The Ashram was originally established at the Kocharab Bungalow of Jivanlal Desai, a barrister and friend of Gandhiji, on 25 May 1915. At that time the ashram was called the Satyagrah Ashram. But Gandhiji wanted to carry out various activities such as farming and animal husbandry in addition to other pursuits which called for the need for much larger area of useable land. So 2 years later, the ashram was relocated to an area of thirty six acres on the banks of the river Sabarmati, and came to be known as Sabarmati Ashram.
When you enter the ashram, the first thing, which attract your attention is the ‘three wise monkeys’. “see no evil, hear no evil, speak no evil”.
The ashram now has a museum, the Gandhi Smarak Sangrahalya, built in 1963 and designed by the architect Charles Correa. The museum was inaugurated by Jawaharlal Nehru on 10 May 1963. The museum contains a vast collection of manuscripts of Gandhiji’s writings during his stay here. It holds many photographs and other artefacts connected with the life and works of Gandhiji.
The main attraction of the ashram is Gandhiji’s own cottage which is known as “Hriday Kunj”. Here visitors can see the things which Gandhiji used – a writing desk, a khadi kurta, a yarn spun by him etc.
Another important structure in the ashram is Vinoba Kutir. This cottage is named after Acharya Vinoba Bhave who stayed here. It is also known as Mira Kutir after Miraben (Madeleine Slade, daughter of British Rear Admiral Sir Edmond Slade) who later lived there following Gandhiji’s principles.
On the right hand side of ‘Hridaya Kunj’ is ‘Nandini’, the Ashram guest house, where guests from India and abroad are put up. Many well known personalities like Reginald Reynolds, Deenbandhu Andrews, Henry Polak, Kallenbach, Dharmanand Kosambi, Jawaharlal Nehru, Rajendra Prasad, Badshah Khan and Rajaji stayed here.
It was from the Sabarmati ashram that on 12 March 1930, Gandhiji marched to Dandi, 241 miles from the ashram, with 78 companions to protest the British salt law, which increased the taxes on Indian salt in an effort to promote sales of British salt in India. This mass civil disobedience in turn led to the jailing of some 60,000 freedom fighters by the British Raj over the following weeks. Subsequently the ashram was seized by the government. Gandhiji later asked the government to give it back but they refused to do so. On 22nd July 1933, Gandhiji disbanded the ashram, which then became a deserted place after the detention of so many. On 12th March 1930 Gandhiji had vowed that he would not return to the ashram until India had gained independence. Although India was declared a free nation on 15th August 1947, Gandhiji was assassinated on 30th January 1948.
This much neglected but aesthetically built vav or stepwell is situated in Asarwa area of Ahmedabad city. When it was built in 1500 AD, Asarwa was a village by itself, which has now become an area of the city of Ahmedabad. The stepwell was built by Dhai Harir, a household lady of Sultan Mahmud Begada. She was believed to be the superintendent of the royal harem. Behind the stepwell is the mosque and a tomb built by Dhai Harir, where she was buried.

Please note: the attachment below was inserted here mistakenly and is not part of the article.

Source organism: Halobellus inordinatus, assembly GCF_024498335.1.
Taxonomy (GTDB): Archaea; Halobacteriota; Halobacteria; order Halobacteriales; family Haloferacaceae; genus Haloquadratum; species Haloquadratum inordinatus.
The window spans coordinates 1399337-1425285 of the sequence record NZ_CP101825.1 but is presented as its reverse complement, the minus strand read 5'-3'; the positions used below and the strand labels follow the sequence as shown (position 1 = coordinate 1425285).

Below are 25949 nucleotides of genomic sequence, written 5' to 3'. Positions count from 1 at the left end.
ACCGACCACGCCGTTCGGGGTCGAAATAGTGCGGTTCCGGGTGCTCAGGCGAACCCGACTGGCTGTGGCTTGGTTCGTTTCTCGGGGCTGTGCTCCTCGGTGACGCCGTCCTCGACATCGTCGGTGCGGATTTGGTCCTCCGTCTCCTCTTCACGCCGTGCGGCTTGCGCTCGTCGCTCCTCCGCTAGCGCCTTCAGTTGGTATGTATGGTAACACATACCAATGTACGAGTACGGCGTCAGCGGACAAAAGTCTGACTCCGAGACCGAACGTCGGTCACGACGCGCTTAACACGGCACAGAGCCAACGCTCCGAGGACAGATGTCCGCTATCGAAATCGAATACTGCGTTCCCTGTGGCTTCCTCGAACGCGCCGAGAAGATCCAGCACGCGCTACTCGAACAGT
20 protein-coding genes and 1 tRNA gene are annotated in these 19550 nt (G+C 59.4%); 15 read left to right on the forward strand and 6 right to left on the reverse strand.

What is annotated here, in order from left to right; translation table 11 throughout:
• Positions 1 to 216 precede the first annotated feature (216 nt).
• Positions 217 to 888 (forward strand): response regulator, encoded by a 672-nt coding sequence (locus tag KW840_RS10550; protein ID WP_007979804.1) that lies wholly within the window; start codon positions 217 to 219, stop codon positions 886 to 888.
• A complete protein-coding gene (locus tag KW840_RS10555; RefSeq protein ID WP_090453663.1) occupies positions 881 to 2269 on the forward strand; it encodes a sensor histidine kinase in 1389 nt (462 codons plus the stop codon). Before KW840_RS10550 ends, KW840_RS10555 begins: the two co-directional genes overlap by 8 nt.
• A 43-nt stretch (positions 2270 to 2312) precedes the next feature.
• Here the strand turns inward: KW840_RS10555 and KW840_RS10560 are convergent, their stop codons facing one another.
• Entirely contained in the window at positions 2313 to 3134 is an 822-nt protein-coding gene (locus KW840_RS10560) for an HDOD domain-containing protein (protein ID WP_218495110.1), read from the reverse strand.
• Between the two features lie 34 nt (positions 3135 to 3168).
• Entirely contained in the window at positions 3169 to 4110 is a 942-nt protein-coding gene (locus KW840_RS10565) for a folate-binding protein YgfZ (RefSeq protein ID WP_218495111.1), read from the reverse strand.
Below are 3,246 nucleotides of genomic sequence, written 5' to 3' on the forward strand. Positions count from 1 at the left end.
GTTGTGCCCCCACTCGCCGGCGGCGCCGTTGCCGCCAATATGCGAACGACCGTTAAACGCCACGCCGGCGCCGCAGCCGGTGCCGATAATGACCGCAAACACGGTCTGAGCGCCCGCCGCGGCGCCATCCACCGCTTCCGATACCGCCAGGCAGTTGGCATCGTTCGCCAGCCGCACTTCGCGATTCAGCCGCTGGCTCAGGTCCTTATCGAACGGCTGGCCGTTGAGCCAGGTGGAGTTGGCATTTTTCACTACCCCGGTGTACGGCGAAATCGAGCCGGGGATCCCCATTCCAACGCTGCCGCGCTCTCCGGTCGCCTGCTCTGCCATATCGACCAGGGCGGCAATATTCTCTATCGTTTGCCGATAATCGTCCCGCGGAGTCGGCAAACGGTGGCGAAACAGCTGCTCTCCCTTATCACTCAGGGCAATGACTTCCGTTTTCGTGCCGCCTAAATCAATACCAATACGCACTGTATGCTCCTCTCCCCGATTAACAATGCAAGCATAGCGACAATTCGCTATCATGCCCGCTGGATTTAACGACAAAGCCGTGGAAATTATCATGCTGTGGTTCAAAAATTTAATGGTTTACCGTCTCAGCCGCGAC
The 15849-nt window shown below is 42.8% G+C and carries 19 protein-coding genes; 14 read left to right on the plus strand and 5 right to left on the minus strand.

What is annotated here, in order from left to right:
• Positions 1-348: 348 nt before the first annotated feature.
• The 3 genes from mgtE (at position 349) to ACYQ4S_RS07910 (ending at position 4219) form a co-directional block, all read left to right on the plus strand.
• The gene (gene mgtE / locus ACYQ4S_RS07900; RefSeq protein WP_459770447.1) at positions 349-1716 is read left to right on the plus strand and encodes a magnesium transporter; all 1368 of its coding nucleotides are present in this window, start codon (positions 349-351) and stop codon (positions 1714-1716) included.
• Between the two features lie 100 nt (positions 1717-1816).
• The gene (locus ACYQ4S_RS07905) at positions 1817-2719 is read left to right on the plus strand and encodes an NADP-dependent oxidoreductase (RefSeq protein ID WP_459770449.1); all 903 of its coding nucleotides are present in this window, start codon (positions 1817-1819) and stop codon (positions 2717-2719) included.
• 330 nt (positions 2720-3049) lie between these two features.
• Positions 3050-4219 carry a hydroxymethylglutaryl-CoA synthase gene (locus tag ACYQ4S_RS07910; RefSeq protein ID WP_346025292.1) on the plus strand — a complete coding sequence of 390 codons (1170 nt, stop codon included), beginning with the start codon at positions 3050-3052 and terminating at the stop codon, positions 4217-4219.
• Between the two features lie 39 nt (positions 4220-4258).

Built in sandstone this octagonal stepwell is five stories deep. Each floor is built on intricately carved large numbers of pillars and spacious enough for people to congregate. There are air and light vents in the roofs at various floors. From the first storey level, three staircases lead to the bottom level of the well. At the level of the ground, it is 190 feet long by forty feet wide. At the east end, from a domed canopy, a descent of few steps leads to a covered gallery. Built along a east west axis, the entrance is from the east and the two spiral staircases in the west. These spiral staircases are now closed.
The air and light vents in the roofs at various floors and at the landing level are in the form of large openings. From the first story level, three staircases lead to the bottom water level of the well, which is considered a unique feature. The top part of the well is vertical and opened to sky. The carvings of flowers and symbols of Islamic, Hindu and Jain gods are carved at various levels of the well.
The first gallery of the well bears two inscriptions, one in Sanskrit and one in Arabic. As per these inscriptions, the well was constructed in 1500 AD during the reign of Mahmud Shah by Dhai Harir Sultani. The name later corrupted into Dada Hari.
Behind the stepwell is the 16th century mosque built on a platform. The mosque is a 5 domed structure with 2 minarets (which collapsed long ago). The mausoleum contains the tomb of Dhai Harir Sultani. The tomb is beautiful structure with stone carved lattice windows.
Mata Bhavani’s well
This is another stepwell which is located about 200m north of Dada Hari’s. This well is several hundred years older and is used as a Hindu temple now.